Jeremy Corbyn insists he has 'no regrets' over meeting Czech spy
Jeremy Corbyn has insisted he has no regrets over his with meeting a Czech diplomat at the height of the Cold War.
The Labour leader has been criticised for agreeing to the talks with Jan Sarkocy in 1986.
In interviews, Mr Sarkocy claimed Mr Corbyn was one of several Labour MPs who passed on information to the former communist country - allegations dismissed as a "ridiculous smear" by party bosses.
Conservative vice-chair Ben Bradley was also forced to apologise and make a "substantial" donation to charity after wrongly claiming that Mr Corbyn had sold secrets to communist spies.
Speaking to ITV News, the Labour leader insisted there was nothing untoward about his meetings with Mr Sarkocy.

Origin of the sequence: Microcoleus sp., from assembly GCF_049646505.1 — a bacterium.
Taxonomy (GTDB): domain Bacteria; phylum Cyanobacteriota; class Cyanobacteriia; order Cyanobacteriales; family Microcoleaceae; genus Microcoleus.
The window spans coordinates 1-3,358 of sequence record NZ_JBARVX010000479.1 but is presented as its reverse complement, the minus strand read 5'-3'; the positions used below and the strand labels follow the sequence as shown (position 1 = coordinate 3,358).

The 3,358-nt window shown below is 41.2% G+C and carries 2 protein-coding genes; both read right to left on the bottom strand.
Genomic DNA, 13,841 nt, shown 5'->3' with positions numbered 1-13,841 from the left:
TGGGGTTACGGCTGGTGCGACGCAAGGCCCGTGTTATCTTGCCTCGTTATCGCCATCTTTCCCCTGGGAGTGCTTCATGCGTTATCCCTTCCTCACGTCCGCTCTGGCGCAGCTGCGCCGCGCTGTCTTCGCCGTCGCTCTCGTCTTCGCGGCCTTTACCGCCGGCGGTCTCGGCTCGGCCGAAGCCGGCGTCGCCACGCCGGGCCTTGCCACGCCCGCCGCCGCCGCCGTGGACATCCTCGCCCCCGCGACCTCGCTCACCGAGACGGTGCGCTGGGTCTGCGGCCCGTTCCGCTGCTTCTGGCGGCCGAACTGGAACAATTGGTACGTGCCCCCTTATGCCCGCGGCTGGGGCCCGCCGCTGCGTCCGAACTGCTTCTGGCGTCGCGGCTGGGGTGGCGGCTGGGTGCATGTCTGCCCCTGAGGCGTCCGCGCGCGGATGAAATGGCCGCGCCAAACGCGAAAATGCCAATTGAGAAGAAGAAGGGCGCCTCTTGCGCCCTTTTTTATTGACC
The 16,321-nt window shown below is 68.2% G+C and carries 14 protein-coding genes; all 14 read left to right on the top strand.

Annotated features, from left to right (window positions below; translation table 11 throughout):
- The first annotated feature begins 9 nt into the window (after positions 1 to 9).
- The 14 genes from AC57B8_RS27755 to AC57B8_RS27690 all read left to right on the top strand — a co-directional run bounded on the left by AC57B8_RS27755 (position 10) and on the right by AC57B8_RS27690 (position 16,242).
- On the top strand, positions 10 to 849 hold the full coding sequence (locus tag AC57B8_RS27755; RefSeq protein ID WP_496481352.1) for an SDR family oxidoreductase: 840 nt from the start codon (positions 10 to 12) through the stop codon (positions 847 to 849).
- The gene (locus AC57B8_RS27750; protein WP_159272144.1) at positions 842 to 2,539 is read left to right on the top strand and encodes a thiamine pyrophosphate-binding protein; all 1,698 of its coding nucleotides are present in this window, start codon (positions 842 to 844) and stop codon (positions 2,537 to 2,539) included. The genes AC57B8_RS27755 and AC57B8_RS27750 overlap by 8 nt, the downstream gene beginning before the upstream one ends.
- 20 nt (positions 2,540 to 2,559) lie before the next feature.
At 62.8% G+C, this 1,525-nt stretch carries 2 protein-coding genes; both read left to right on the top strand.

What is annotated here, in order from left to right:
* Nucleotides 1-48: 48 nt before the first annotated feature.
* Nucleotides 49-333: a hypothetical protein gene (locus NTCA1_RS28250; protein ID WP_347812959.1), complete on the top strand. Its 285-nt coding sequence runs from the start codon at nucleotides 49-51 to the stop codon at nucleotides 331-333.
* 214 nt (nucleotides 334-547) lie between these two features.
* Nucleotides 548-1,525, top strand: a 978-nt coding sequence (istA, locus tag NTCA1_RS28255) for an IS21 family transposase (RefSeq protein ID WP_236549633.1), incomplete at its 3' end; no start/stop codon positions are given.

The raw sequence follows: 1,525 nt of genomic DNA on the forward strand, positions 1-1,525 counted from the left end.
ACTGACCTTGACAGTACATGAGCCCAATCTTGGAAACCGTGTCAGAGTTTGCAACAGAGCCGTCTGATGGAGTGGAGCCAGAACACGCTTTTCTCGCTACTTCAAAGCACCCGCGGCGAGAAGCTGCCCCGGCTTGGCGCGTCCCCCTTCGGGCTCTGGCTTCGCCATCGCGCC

He said: "I met him as did a number of other people, he was the diplomat working in the Czech embassy and his job was to talk about peace and detente.
"This was a time when (Mikhail) Gorbachev was president of the USSR there was a real chance of detente developing - of more peace within Europe. We spoke about those matters.
"I told him what I thought and he bizarrely discovered that I was opposed to Margaret Thatcher and the Tory government."
Asked if he regretted meeting the spy, Mr Corbyn replied: "Not at all."
"I met him as did many, many other members of parliament I also met a lot of American diplomats during that period," he said. "I went to the US embassy to talk to them about what I thought was their wholly wrong strategy in central America.
"If you're a serious member of parliament and serious about international affairs you meet people, you don't agree with most of them, but you have to meet them to understand what their position is and try and put forward your own view on peace, justice and human rights.
"I don't regret any of it. Why should I?"